Last week I provided a puzzle involving equilateral triangles. You can find the puzzle details here
To explain the first solution, examine the drawing in Figure 1.
Figure 1: Solution 1
The altitude of the triangle ABC is h1 and the altitude of the triangle CEF is h2. G is the point where h1 intersect CA, and H is the point where h2 intersect the same line. It is fairly easy to prove that H is the same point as A, but not really necessary for our purposes. The triangles GBC and HEC are similar since they have two corresponding angles that are equal (both have a straight angle and share another angle). CE is twice the length of CB, therefore HE (h2) is twice the length of GB (h1). An area of a triangle is: ½bh (half base times altitude). Since the bases FC and CH of the triangles CEF and ABC are equal, but the altitude h2 is twice the length of the altitude h1, the area of CEF is twice the area of ABC. In other words, the area of CEF (as well as DEB and DAF) is 2S. Therefore the area of the triangle DEF is 3 × 2S + S = 7S.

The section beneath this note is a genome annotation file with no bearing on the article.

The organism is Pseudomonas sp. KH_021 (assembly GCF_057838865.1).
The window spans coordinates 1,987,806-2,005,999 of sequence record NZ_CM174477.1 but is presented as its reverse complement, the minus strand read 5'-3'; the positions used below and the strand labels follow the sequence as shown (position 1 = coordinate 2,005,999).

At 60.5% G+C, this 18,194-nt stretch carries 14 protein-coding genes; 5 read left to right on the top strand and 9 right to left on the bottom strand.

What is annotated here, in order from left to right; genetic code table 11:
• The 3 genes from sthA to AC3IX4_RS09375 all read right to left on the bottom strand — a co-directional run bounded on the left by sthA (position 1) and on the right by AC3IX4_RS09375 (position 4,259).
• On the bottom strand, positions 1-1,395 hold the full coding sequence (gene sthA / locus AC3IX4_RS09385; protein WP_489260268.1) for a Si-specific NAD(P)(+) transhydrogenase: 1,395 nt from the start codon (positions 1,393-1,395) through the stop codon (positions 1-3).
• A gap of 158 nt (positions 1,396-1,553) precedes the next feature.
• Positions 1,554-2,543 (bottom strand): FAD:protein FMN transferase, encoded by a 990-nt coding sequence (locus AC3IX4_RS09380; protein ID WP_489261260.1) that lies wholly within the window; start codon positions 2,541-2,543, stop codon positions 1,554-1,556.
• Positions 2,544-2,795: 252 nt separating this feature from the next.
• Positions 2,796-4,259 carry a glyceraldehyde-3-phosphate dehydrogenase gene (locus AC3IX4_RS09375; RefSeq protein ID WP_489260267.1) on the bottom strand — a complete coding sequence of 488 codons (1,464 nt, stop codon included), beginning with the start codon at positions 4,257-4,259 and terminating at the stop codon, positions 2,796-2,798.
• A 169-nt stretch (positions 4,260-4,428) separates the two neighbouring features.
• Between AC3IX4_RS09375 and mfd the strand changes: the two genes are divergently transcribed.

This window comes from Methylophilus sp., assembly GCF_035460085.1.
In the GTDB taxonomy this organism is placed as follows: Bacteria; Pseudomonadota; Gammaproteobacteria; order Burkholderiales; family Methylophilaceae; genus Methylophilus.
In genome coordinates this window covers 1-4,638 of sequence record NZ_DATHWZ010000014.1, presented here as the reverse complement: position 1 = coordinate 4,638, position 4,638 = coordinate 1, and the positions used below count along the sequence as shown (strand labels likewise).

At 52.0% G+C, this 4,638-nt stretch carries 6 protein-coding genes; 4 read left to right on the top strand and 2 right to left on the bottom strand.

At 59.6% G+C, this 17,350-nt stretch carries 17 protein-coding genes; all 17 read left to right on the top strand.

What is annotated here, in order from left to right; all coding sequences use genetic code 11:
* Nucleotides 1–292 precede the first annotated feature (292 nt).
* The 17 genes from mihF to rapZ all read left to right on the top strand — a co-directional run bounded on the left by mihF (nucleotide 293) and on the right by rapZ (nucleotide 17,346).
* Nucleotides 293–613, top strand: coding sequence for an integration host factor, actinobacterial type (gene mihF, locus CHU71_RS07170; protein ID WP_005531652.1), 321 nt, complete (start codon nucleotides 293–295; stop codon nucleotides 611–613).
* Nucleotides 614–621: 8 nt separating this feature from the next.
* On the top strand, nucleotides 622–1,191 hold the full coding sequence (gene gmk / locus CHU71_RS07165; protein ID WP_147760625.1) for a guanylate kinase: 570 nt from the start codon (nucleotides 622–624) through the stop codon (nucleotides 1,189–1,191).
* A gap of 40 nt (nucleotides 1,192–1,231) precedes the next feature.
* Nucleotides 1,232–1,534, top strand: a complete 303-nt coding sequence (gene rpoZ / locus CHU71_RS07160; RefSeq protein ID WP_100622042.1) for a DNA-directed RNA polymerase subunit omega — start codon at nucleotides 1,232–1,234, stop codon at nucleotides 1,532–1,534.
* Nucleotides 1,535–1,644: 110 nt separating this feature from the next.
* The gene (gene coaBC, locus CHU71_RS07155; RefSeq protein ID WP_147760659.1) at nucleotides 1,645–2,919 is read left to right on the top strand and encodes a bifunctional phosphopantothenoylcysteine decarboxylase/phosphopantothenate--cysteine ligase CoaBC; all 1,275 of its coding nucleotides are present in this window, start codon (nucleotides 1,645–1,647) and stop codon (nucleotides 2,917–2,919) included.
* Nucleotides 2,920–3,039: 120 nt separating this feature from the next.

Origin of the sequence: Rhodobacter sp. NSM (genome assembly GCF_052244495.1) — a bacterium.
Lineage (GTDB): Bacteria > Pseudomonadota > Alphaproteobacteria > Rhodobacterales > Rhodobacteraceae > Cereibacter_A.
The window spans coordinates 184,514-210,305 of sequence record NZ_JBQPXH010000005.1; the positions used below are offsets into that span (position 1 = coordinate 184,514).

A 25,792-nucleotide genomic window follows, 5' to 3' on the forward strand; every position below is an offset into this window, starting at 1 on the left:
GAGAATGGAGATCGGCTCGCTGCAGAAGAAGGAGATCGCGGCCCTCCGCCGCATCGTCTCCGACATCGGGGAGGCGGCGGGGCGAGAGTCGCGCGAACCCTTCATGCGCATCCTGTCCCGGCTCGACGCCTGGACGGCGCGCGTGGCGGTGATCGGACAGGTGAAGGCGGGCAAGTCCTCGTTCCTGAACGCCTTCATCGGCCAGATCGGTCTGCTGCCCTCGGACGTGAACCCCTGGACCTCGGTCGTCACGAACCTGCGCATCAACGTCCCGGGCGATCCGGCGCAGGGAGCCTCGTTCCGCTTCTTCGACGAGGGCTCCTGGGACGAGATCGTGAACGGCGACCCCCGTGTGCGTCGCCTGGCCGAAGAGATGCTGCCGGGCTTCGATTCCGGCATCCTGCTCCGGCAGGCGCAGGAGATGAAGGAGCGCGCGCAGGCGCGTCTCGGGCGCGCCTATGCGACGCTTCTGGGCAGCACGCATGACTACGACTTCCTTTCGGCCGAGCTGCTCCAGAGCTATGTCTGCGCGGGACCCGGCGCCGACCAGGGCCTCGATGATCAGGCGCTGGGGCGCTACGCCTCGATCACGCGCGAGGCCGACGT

The second solution is more creative. Examine the drawing in Figure 2.
Figure 2: Solution 2
You draw the lines EG and GF parallel to CF and EC, respectively, to form the parallelogram CEGF. Next, draw the lines BG, BH and CE. We know that FC = CB = BE = EG = GH = HF = HB = a. Triangles ABC, CHF and BGH are congruent since they all have two sides that are equal, plus the angle between them. This means that HC = BG = a. This means that the four triangles BEG, BGH, CBH and CHF enclosed by the parallelogram and ABC are congruent, therefore the area of the parallelogram is 4S. The triangle CEF has exactly half the area of the parallelogram, therefore the triangle’s area is 2S. Therefore the area of the triangle DEF is 3 × 2S + S = 7S.